This is a woodblock print of the Monkey Bridge 猿槁 in the Kai Province 甲斐國 made by Utagawa Hiroshige 歌川 広重 (1797-1858) in 1841/42. The old bridge is located in the Yamanashi Prefecture and was rebuilt in 1984. You find more interesting pictures of the Sarubashi Bridge here.
This girl is jumping down from the veranda of Kiyomizu-dera, the temple of pure water, located in Kyôto. If she survives, her wish will be granted. Actually several people jumped down here during the Edo period, but it was pretty dangerous. The ukiyo-e was painted by Suzuki Harunobu 鈴木 春信 (1725-1770).
清水寺 is still one of the most famous temples in Japan, founded in 778 and belongs to the New Seven Wonders of the World. You will get an impressive view of the temple on their Japanese website.
This picture of a maple tree with little birds 紅葉小禽図 was painted by Itō Jakuchū 伊藤 若冲 (1716-1800). It is a beautiful scene of a Japanese garden in autumn showing the typical orange-red colors of the maple leaves. Itô Jakuchû was a very talented painter. Being active as an artist in the Edo period, he was well-known and respected for his paintings during his lifetime mostly active in Kyôto.
Hasegawa Sadanobu I 長谷川貞信 (1809-1879) painted this ukiyo-e ca. 1870/71 named 如意嶽大文字. It is a landscape picture of the Nyoigatake mountain area in Kyôto. The tradition of bonfire is widely known in Japan until today, as seen in pictures here. The biggest bonfire in Japan is held on top of the Daimonji-yama in the shape of the Japanese character 大 meaning “big”.
The picture is part of a collection at the Museum of Fine Arts in Boston.
Hasegawa Sadanobu I 長谷川貞信 (1809-1879) painted a picture of the Ume Bridge (Plum Bridge) in Ôsaka. It is a charming scene of a summer day and all of a sudden there is rain pouring down (北新地梅之橋白雨). Funny how Sadanobu draw various people hiding under their umbrellas rushing into different directions seeking shelter. Only the boatman in the center of the picture is calmly rowing his boat further on. It is a view of a typical Japanese town. The scene becomes lively through the moving people and the use of fresh colors. Using shades of blue for the stone walls and the river, contrasting color of pink for partly wooden fronts as well as for the people and parts of the umbrellas. The rain is visualized by simple strokes. 梅雨 (tsuyu) literally means “plum rain” and is used for the rainy season in Japan. Sadanobu makes use of this expression in this picture.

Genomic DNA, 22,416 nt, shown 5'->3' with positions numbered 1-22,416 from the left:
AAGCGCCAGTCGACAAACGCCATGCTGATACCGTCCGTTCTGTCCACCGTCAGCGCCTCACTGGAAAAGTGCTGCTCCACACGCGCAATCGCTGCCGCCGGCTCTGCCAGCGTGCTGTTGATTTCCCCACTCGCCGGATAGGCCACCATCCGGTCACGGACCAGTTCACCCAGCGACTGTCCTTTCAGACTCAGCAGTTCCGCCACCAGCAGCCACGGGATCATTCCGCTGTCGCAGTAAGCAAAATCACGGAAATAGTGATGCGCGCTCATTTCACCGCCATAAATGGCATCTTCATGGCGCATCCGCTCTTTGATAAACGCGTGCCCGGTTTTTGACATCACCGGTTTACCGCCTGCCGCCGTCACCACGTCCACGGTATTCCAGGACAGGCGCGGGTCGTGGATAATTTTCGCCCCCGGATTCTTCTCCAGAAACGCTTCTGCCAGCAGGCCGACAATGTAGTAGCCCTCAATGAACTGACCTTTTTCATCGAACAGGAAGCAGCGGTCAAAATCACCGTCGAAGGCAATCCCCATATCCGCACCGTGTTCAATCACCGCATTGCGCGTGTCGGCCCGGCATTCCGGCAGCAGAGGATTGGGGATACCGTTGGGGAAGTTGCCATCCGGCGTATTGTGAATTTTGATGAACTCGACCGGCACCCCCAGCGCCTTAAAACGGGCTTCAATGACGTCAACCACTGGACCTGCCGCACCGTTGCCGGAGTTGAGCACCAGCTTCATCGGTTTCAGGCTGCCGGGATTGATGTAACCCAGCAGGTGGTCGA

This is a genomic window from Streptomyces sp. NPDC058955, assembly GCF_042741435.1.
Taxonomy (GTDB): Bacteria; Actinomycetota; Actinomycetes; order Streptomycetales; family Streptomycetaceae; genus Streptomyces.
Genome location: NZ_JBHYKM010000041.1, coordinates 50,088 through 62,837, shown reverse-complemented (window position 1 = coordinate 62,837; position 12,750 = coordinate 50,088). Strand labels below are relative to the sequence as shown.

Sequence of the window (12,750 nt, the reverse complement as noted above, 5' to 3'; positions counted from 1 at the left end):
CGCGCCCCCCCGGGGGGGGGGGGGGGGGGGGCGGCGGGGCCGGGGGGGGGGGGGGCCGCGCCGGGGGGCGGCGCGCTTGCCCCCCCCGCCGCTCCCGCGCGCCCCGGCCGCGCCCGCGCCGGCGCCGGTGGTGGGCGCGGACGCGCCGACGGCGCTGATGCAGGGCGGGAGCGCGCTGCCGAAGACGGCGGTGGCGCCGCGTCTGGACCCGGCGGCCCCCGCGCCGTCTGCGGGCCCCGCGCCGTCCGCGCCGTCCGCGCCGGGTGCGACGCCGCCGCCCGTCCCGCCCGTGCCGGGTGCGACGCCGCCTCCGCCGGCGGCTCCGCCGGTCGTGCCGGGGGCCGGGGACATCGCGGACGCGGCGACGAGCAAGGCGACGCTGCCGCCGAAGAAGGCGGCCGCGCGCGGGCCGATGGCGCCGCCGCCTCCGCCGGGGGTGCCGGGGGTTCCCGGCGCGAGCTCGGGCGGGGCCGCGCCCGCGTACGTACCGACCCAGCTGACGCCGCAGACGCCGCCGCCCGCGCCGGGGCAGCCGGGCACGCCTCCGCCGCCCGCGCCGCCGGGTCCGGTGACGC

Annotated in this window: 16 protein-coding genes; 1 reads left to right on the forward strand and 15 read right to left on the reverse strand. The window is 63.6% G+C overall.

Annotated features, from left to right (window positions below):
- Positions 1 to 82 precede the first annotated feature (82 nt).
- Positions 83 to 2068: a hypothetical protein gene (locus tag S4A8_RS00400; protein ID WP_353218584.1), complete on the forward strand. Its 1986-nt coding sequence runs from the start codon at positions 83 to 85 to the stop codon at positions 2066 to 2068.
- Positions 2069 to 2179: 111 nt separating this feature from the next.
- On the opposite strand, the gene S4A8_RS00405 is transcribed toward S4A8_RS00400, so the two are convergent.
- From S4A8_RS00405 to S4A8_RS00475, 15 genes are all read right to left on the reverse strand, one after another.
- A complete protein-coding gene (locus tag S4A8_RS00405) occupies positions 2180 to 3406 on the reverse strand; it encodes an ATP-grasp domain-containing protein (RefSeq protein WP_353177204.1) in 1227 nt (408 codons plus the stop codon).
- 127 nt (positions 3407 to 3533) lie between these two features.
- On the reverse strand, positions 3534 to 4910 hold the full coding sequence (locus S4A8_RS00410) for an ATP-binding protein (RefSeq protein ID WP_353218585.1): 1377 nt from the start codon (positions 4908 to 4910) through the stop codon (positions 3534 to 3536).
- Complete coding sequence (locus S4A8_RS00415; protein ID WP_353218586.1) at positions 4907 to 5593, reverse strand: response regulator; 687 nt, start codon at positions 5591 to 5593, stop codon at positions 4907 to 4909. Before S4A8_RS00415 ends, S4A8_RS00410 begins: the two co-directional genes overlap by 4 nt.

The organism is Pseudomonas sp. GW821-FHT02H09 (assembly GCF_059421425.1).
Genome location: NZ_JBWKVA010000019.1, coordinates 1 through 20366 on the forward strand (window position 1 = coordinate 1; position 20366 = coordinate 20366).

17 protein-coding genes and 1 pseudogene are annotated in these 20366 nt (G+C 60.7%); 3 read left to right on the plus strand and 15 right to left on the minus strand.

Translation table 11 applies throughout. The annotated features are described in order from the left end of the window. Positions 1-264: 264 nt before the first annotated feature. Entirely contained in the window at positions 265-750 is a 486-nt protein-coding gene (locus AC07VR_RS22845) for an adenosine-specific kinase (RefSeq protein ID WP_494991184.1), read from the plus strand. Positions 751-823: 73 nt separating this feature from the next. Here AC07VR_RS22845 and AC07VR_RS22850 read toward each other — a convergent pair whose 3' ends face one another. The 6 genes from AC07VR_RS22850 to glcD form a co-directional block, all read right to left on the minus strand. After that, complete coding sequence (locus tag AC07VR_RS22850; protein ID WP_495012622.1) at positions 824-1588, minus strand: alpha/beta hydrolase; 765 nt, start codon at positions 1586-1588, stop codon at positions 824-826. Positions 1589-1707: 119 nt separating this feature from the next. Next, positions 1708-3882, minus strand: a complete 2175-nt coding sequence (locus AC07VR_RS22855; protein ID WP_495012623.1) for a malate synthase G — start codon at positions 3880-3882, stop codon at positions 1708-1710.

You find more detailed information about this woodblock print at the website of the Museum of Fine Arts in Boston.
Iris Garden in Horikiri from the series Twelve Scenes of Tokyo 東京拾二題 堀切の志ようぶ by Yoshida Hiroshi 吉田 博 (1876-1950), painted in 1928. The Iris is a summer flower, in bloom from May to July and can be found all over Japan. As a symbol the Iris stands for purification of evil and self-protection. The flower is very popular in Japan, often seen as textile pattern and various artistic forms.
Ando Hiroshige’s 安藤 広重 (1797-1858) Mount Fuji seen across a Ray made in 1856. The picture is part of the series Famous Views of the 60 Provinces 六十余州名所図会 showing a Pine Grove at Mio in Suruga Province, located in the centre of Shizuoka Prefecture. Mount Fuji has no snow on top, so it must be in summertime. The lake is painted in beautiful blue shades with tiny sailing ships moving from right to left. There is a little breeze as you can see small waves and the sails are blown. The deep blue color is used as a frame: see the shore of the lake and the sky at the top of the picture. The curves of the clouds surrounding Mount Fuji and the shape of the headland are corresponding in shape. Contrasting colors of red and green plus the rich blue create a powerful picture.
This is a landscape woodblock print by Hiroshige II 二代 広重 (1826-1869) called Chûzenji Lake in Shimozuke Province 下野中禅寺湖水 made in 1860. It is part of the series One hundred famous views of Japan 諸国名所百景. Lake Chûzenji is located in the Nikkô National Park, a popular tourist spot even today and a must see on a Japanese roundtrip.